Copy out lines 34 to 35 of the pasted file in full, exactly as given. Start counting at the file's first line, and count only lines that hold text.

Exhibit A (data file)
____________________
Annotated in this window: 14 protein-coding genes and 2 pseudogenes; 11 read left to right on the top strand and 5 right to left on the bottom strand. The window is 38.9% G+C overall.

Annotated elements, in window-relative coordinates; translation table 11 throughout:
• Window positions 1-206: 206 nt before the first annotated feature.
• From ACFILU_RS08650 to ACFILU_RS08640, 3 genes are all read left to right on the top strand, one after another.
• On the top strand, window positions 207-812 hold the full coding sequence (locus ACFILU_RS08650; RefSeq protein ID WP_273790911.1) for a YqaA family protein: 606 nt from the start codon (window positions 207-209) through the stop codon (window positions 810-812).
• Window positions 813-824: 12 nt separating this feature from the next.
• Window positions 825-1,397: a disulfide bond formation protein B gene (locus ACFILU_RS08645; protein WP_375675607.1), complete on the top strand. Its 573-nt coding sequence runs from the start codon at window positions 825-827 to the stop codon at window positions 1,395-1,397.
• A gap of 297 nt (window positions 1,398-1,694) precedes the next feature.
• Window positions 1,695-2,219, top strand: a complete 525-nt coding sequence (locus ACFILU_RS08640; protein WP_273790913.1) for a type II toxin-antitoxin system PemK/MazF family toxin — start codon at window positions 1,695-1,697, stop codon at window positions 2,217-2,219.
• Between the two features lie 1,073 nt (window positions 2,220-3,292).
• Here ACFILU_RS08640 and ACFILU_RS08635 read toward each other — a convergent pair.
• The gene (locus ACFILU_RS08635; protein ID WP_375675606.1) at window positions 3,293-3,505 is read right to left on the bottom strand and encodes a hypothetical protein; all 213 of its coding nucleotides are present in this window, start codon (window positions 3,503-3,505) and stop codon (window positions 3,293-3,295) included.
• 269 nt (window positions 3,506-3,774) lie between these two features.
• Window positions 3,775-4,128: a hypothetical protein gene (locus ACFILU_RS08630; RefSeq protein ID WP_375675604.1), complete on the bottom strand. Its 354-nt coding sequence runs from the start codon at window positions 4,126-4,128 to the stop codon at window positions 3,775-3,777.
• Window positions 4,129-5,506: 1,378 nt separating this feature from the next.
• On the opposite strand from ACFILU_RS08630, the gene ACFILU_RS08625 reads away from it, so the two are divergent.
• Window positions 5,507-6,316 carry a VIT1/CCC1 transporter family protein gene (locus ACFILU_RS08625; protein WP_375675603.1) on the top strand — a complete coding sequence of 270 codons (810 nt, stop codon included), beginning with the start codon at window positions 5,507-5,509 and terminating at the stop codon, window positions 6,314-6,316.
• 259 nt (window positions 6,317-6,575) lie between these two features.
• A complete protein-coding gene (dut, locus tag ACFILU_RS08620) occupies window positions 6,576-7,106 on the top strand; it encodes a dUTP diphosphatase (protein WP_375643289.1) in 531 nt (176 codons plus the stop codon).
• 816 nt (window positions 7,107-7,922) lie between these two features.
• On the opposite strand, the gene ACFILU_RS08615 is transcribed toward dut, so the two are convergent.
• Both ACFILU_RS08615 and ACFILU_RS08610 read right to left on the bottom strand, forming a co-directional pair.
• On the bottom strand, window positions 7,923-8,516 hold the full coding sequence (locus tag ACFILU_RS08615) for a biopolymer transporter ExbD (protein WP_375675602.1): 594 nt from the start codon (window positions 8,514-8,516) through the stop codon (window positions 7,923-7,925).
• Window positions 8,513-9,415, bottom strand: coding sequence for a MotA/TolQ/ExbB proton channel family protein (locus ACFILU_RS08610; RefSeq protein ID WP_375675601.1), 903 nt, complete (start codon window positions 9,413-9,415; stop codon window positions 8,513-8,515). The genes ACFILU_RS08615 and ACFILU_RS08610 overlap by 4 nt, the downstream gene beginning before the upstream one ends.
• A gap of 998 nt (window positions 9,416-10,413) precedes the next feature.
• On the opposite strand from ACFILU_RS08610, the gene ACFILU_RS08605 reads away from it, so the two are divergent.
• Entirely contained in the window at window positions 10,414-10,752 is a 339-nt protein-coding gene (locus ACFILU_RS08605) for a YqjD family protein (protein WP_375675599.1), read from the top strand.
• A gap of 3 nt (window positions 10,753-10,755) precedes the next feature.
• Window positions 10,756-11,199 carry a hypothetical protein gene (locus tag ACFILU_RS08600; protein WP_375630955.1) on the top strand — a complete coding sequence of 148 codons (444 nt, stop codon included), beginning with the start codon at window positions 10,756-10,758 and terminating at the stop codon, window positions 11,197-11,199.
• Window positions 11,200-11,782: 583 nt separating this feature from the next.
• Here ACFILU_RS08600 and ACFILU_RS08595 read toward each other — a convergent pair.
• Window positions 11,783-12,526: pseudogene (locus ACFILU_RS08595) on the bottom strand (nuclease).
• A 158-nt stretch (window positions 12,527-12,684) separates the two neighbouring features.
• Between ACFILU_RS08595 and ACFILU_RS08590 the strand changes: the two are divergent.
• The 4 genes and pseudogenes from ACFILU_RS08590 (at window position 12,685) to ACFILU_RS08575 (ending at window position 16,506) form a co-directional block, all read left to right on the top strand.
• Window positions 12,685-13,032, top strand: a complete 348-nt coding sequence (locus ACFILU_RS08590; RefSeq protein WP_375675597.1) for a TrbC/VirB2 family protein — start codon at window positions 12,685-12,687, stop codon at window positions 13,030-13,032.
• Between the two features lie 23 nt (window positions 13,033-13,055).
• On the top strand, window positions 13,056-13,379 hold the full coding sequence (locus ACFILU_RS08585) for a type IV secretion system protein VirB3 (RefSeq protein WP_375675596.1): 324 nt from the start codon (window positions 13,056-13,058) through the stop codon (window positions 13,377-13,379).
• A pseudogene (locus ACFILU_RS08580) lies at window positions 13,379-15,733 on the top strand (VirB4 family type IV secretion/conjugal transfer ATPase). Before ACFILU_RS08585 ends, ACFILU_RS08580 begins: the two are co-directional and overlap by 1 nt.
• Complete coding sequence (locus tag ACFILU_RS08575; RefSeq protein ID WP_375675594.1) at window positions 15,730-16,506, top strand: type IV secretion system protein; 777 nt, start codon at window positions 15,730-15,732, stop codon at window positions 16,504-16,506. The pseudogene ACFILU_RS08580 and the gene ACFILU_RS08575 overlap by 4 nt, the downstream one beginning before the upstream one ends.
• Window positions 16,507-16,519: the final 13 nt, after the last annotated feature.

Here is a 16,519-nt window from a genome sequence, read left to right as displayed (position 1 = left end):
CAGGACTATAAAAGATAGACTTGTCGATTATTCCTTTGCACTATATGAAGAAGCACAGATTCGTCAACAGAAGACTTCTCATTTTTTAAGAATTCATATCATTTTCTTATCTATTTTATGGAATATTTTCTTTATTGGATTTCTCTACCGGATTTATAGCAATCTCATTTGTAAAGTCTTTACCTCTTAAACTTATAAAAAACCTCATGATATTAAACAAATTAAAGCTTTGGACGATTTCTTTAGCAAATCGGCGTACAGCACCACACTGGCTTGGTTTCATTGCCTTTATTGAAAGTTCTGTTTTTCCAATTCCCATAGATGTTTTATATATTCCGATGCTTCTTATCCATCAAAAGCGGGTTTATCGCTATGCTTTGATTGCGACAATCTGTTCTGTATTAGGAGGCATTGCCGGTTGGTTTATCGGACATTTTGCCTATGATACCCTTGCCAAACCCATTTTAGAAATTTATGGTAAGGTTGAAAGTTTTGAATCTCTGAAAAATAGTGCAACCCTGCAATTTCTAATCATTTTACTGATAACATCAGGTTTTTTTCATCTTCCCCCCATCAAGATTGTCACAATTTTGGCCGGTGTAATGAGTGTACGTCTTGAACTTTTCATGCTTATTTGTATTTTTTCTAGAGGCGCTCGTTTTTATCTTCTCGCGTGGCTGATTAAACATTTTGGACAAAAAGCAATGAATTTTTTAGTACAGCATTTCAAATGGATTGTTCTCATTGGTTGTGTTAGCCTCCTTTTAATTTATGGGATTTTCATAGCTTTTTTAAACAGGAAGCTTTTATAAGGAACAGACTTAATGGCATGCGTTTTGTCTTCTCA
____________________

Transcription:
• Between ACFILU_RS08595 and ACFILU_RS08590 the strand changes: the two are divergent.
• The 4 genes and pseudogenes from ACFILU_RS08590 (at window position 12,685) to ACFILU_RS08575 (ending at window position 16,506) form a co-directional block, all read left to right on the top strand.